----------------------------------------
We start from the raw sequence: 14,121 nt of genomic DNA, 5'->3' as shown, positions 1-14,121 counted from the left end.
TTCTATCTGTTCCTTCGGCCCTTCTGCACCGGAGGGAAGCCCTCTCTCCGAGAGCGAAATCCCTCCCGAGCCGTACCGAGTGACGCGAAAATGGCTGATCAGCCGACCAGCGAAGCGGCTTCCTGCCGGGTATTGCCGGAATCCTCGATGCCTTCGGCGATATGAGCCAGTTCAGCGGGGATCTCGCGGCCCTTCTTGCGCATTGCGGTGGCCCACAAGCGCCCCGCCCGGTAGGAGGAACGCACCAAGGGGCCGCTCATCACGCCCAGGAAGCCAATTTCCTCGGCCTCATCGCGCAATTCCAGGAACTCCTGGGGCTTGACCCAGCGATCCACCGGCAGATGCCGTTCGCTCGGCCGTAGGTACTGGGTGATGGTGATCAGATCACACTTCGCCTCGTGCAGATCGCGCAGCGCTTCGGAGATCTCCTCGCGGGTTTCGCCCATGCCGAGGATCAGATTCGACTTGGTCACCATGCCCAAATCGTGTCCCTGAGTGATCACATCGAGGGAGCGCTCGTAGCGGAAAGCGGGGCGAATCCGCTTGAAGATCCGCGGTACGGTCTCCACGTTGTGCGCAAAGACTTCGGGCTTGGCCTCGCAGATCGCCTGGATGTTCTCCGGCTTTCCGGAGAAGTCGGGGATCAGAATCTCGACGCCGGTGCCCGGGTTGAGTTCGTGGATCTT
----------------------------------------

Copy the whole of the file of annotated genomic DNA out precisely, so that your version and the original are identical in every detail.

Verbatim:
We start from the raw sequence: 14,121 nt of genomic DNA, 5'->3' as shown, positions 1-14,121 counted from the left end.
TTCTATCTGTTCCTTCGGCCCTTCTGCACCGGAGGGAAGCCCTCTCTCCGAGAGCGAAATCCCTCCCGAGCCGTACCGAGTGACGCGAAAATGGCTGATCAGCCGACCAGCGAAGCGGCTTCCTGCCGGGTATTGCCGGAATCCTCGATGCCTTCGGCGATATGAGCCAGTTCAGCGGGGATCTCGCGGCCCTTCTTGCGCATTGCGGTGGCCCACAAGCGCCCCGCCCGGTAGGAGGAACGCACCAAGGGGCCGCTCATCACGCCCAGGAAGCCAATTTCCTCGGCCTCATCGCGCAATTCCAGGAACTCCTGGGGCTTGACCCAGCGATCCACCGGCAGATGCCGTTCGCTCGGCCGTAGGTACTGGGTGATGGTGATCAGATCACACTTCGCCTCGTGCAGATCGCGCAGCGCTTCGGAGATCTCCTCGCGGGTTTCGCCCATGCCGAGGATCAGATTCGACTTGGTCACCATGCCCAAATCGTGTCCCTGAGTGATCACATCGAGGGAGCGCTCGTAGCGGAAAGCGGGGCGAATCCGCTTGAAGATCCGCGGTACGGTCTCCACGTTGTGCGCAAAGACTTCGGGCTTGGCCTCGCAGATCGCCTGGATGTTCTCCGGCTTTCCGGAGAAGTCGGGGATCAGAATCTCGACGCCGGTGCCCGGGTTGAGTTCGTGGATCTT